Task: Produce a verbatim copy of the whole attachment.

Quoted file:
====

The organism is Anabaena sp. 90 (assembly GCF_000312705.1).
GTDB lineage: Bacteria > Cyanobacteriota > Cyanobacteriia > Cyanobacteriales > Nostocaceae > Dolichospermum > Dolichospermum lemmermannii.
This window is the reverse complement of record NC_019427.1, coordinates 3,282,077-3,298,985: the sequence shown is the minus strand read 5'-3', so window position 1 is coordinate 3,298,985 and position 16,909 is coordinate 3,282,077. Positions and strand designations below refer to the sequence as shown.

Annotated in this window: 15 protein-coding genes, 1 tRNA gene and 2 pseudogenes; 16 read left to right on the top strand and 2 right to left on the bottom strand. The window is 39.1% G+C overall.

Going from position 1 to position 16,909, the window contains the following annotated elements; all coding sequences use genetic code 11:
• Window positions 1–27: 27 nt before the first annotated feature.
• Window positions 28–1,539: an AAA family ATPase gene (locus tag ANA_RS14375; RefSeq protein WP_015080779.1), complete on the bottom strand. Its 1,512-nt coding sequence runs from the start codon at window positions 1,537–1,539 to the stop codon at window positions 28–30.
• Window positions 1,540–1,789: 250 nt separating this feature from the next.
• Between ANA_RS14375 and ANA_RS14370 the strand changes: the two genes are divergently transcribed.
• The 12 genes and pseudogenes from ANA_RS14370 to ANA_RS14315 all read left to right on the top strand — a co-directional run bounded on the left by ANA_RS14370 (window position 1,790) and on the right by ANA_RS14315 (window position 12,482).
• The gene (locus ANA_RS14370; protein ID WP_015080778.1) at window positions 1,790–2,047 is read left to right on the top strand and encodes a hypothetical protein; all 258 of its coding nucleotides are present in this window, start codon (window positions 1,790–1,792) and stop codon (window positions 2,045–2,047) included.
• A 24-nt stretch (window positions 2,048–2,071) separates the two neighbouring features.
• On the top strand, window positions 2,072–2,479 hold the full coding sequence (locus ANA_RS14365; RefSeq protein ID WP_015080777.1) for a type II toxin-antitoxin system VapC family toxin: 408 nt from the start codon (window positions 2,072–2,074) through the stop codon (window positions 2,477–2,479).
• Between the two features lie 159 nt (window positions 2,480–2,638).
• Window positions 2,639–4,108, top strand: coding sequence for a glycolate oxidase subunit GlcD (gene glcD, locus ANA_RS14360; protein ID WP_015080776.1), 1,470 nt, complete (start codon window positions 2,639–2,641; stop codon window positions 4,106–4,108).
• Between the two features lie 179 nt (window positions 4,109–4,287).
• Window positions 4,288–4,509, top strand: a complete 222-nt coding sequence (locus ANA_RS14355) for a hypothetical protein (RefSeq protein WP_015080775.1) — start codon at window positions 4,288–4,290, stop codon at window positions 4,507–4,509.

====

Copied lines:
The organism is Anabaena sp. 90 (assembly GCF_000312705.1).
GTDB lineage: Bacteria > Cyanobacteriota > Cyanobacteriia > Cyanobacteriales > Nostocaceae > Dolichospermum > Dolichospermum lemmermannii.
This window is the reverse complement of record NC_019427.1, coordinates 3,282,077-3,298,985: the sequence shown is the minus strand read 5'-3', so window position 1 is coordinate 3,298,985 and position 16,909 is coordinate 3,282,077. Positions and strand designations below refer to the sequence as shown.

Annotated in this window: 15 protein-coding genes, 1 tRNA gene and 2 pseudogenes; 16 read left to right on the top strand and 2 right to left on the bottom strand. The window is 39.1% G+C overall.

Going from position 1 to position 16,909, the window contains the following annotated elements; all coding sequences use genetic code 11:
• Window positions 1–27: 27 nt before the first annotated feature.
• Window positions 28–1,539: an AAA family ATPase gene (locus tag ANA_RS14375; RefSeq protein WP_015080779.1), complete on the bottom strand. Its 1,512-nt coding sequence runs from the start codon at window positions 1,537–1,539 to the stop codon at window positions 28–30.
• Window positions 1,540–1,789: 250 nt separating this feature from the next.
• Between ANA_RS14375 and ANA_RS14370 the strand changes: the two genes are divergently transcribed.
• The 12 genes and pseudogenes from ANA_RS14370 to ANA_RS14315 all read left to right on the top strand — a co-directional run bounded on the left by ANA_RS14370 (window position 1,790) and on the right by ANA_RS14315 (window position 12,482).
• The gene (locus ANA_RS14370; protein ID WP_015080778.1) at window positions 1,790–2,047 is read left to right on the top strand and encodes a hypothetical protein; all 258 of its coding nucleotides are present in this window, start codon (window positions 1,790–1,792) and stop codon (window positions 2,045–2,047) included.
• A 24-nt stretch (window positions 2,048–2,071) separates the two neighbouring features.
• On the top strand, window positions 2,072–2,479 hold the full coding sequence (locus ANA_RS14365; RefSeq protein ID WP_015080777.1) for a type II toxin-antitoxin system VapC family toxin: 408 nt from the start codon (window positions 2,072–2,074) through the stop codon (window positions 2,477–2,479).
• Between the two features lie 159 nt (window positions 2,480–2,638).
• Window positions 2,639–4,108, top strand: coding sequence for a glycolate oxidase subunit GlcD (gene glcD, locus ANA_RS14360; protein ID WP_015080776.1), 1,470 nt, complete (start codon window positions 2,639–2,641; stop codon window positions 4,106–4,108).
• Between the two features lie 179 nt (window positions 4,109–4,287).
• Window positions 4,288–4,509, top strand: a complete 222-nt coding sequence (locus ANA_RS14355) for a hypothetical protein (RefSeq protein WP_015080775.1) — start codon at window positions 4,288–4,290, stop codon at window positions 4,507–4,509.